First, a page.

KHARTOUM, Sudan – A Sudanese school office assistant denied Thursday she brought on the case four months ago against a British school teacher convicted of insulting Islam for letting her 6-year-old pupils name a teddy bear Muhammad — a violation under Sudan's Islamic Sharia law.
Sarah Khawad, who worked at the same Khartoum school as the British teacher, said she was not the source of the complaint against Gillian Gibbons, as media had reported at the time citing school officials and the teacher's defense lawyer.
"I did not say anything that would offend the teacher, Gillian, or incriminate her," Khawad said in a written statement distributed to reporters.
She said a parent had raised the complaint against Gibbons, but did not identify the parent.
Gibbons was sentenced to 15 days in jail and deportation after a seven-hour trial in Khartoum, a judgment that triggered outrage worldwide and embarrassed moderate Muslims in Britain and elsewhere.
The sentence was eventually cut short and Sudanese President Omar al-Bashir pardoned Gibbons after she spent more than a week in custody. Gibbons returned home to Britain in December.
The Sudanese government never said who raised the complaint and the school's principal denied it was a parent of Gibbon's pupils.
Khawad testified at Gibbon's trial in November, something she did not do "voluntarily," she said in her six-page statement. Khawad denied she had complained to the Ministry of Education about Gibbons and said she and her family have suffered from "this unfair" slander. She also said she would go to court to clear her name.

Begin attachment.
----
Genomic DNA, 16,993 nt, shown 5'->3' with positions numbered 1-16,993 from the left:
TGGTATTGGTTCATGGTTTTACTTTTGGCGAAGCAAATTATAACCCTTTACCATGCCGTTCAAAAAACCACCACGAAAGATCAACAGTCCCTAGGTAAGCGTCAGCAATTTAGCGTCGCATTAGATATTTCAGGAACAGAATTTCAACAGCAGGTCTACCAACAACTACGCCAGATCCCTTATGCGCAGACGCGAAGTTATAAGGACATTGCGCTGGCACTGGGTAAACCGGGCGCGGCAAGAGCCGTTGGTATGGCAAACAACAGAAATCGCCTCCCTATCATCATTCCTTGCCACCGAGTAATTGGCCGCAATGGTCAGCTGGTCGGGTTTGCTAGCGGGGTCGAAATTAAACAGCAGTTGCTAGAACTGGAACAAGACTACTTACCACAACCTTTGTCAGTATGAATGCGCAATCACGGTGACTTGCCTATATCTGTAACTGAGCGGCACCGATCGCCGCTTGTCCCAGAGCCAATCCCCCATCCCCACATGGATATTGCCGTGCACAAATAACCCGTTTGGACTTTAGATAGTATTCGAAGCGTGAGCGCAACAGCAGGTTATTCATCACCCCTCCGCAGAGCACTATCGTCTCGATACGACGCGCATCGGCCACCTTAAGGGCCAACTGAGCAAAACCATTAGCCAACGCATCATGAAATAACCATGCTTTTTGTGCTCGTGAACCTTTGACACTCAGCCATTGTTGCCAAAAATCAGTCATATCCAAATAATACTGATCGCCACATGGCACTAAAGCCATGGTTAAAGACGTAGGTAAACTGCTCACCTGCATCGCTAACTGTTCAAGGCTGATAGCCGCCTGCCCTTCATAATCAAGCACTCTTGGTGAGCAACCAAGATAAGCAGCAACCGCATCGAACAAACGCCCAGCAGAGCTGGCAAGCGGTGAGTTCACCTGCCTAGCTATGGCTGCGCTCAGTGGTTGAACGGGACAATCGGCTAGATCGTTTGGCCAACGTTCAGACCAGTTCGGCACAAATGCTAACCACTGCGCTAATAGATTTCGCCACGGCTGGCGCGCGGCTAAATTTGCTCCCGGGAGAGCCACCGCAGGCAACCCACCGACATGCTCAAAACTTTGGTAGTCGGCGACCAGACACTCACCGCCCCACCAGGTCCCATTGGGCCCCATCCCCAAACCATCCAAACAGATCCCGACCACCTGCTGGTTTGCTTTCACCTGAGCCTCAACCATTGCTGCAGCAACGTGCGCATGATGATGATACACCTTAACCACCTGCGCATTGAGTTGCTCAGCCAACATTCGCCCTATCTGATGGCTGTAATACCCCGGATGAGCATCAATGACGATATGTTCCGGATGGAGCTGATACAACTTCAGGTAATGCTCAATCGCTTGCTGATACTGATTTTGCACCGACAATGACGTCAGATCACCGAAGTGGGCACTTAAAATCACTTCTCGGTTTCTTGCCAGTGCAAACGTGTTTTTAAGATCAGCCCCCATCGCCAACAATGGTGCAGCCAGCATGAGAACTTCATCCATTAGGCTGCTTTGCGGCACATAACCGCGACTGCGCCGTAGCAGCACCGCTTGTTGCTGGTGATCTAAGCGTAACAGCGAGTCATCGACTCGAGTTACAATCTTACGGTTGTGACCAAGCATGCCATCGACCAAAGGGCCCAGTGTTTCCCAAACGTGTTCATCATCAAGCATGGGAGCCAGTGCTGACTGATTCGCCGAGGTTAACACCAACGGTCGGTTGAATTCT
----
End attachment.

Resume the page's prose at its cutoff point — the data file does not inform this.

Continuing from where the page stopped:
The private Unity High School fired Khawad following Gibbon's trial, although there were no grounds for a legal dismissal, she added. She has not since been able to find a job because of the "strong media smearing campaign against me," Khawad said.
Meanwhile, Unity High School has advised its staff to refrain from any public comments.
The case began with a classroom project in September at the private school, which has 750 students from elementary to high school levels, most from wealthy Sudanese Muslim families. Gibbons had one of her pupils bring in a teddy bear, then asked the class to name it and they chose the name Muhammad.
Comparing the Prophet Muhammad — Islam's most revered figure — to an animal or a toy could be insulting to Muslims.